In the tropics, the deep sea is cold and the sea surface is very hot. This temperature difference can be utilized and converted into electricity. If we can improve the technology, this method of power generation could be a gift for island nations dependent on expensive and polluting diesel for their power.
For over a century, researchers have been exploring the idea of ocean thermal energy conversion. There is nothing fundamentally new about the idea of extracting power from temperature differences. In fact, the underlying technology is similar to the way coal, gas and geothermal power plants create electricity, using steam to spin a turbine.
The challenge is to find the right place where the temperature differences make it worthwhile. That means relatively close to the equator – think north of Papua New Guinea, the Philippines and off the coast of southern Japan.
Currently, pilot plants are only capable of generating a fraction of what a large wind turbine can. But on the plus side, ocean thermal plants can generate power 24 hours a day.
How does it work?
These power plants operate by running liquids with low boiling points, such as ammonia, through a closed loop. The heat of hot sea water (between 20 and 30 ℃) heats the liquid until it becomes steam and can be used to spin a turbine. Then, the steam is exposed to cold seawater (about 5 ℃), which changes it back into liquid so the cycle can continue. To get this cold water, these plants have tubes extending down 600 meters into the deep sea.
The advantages of the system are clear: it is a closed loop, heated and cooled by heat exchangers without the flow of fluid into the ocean. And it is always available, in contrast to the well-known intermittent challenges of better-developed renewable technologies such as solar and wind.
The downside is currently, the technology is not ready for prime time. A pilot plant in Hawaii installed by Makai Ocean Engineering in 2015 has a capacity of 100 kilowatts. This is 20–30 times less than a typical wind turbine in operation, or the equivalent of about 12 solar panels in homes or small businesses in Australia.
The main technical challenge to overcome is to gain access to the large volumes of cold seawater needed. The Makai pilot uses a one-meter-diameter tube that plunges 670 meters into the ocean floor.
To climb to a more useful 100 megawatt plant, Makai estimates that the tube should be ten meters in diameter and go as deep as one kilometer. This type of infrastructure is expensive, and needs to be built to withstand corrosion and cyclones.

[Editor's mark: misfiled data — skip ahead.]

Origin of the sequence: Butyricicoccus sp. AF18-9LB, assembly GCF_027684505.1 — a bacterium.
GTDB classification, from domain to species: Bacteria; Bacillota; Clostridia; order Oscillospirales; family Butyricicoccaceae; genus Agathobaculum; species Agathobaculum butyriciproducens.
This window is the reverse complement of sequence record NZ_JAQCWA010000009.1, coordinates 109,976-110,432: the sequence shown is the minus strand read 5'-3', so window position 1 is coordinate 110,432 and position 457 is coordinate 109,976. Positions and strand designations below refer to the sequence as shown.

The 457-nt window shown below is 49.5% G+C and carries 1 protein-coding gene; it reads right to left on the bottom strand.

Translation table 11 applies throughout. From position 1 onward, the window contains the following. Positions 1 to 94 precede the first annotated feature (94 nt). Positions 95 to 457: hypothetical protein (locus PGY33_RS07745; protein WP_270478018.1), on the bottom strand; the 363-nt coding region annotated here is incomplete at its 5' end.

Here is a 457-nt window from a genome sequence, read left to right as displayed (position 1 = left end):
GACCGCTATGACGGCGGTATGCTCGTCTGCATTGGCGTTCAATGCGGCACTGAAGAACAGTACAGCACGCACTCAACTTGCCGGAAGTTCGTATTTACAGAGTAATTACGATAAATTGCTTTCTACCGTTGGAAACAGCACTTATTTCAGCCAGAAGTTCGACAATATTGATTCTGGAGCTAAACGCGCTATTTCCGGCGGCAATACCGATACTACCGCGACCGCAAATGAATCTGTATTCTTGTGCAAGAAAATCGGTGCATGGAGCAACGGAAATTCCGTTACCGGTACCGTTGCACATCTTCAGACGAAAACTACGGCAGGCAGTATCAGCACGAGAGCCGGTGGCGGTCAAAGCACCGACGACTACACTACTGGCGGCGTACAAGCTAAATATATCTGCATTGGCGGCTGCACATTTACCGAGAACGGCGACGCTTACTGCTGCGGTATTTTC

If the plants are built overseas, the cost of transmission lines adds to total cost. Makai estimates 12 commercial offshore plants could cover Hawaii’s total electricity needs.
If OTEC plants can be built large enough, the cost will go down. But there is also another challenge. To get close to the cost of wind and solar – now even 1-2 cents per kilowatt hour – ocean thermal plants would need around. four Niagara Falls value of water flowing through the system at any time.
Why is such a huge amount of water needed? In short, a thermodynamic bottle. The physics of any energy conversion means that it is impossible to convert all the heat energy into mechanical work like spinning the turbine. This efficiency problem is a real challenge for ocean thermal plants, where the energy conversion process has a relatively small temperature difference between hot and cool seawater. In turn, this means that only a very small percentage of the heat energy in the seawater is converted to electricity.
Could OTEC find use despite the cost and technical challenges?
While these plants could not compete with wind and sun in large continental markets, they could play a role for the small island states bordering the Pacific and Caribbean, as well as islands off the main grid, such as Norfolk Island or many of the. smaller Indonesian islands.
Island nations, in particular, tend to have high retail electricity prices, low electricity demand and dependence on imported diesel for electricity generation. Researchers from Korea and New Zealand have made the case that OTEC could be a viable source of base load power for island states – but only after more pilot plants are built to help perfect the design of larger plants.
If I were tasked with helping an island state produce its own clean energy, I would first look at geothermal, a more mature technology with a better economy. This is because the areas most favorable for OTEC plants typically have significant potential for geothermal electricity, produced by drilling wells on the ground and using high-temperature fluids from those wells.
However, OTEC could play a useful role in addressing several challenges at once. Take cooling. You can take the cool seawater and use it as a form of air conditioner, like two resorts in French Polynesia does. You can also use this cold water in aquaculture to grow cold-water fish such as salmon, or as a way to keep surface water cool during warm seas. threatening fish farming in New Zealand. It may even be possible to use OTEC plants for produce hydrogen as an export commodity in small island states.
To meet our urgent emission reduction targets, it is worth exploring all renewable energies.
We should not remove OTEC yet. At this stage, however, it is difficult to see how ocean thermal plants can become competitive with better established renewables, such as wind, solar and even geothermal, given the vast volumes of cold seawater needed. File this under “has potential, but needs more work”.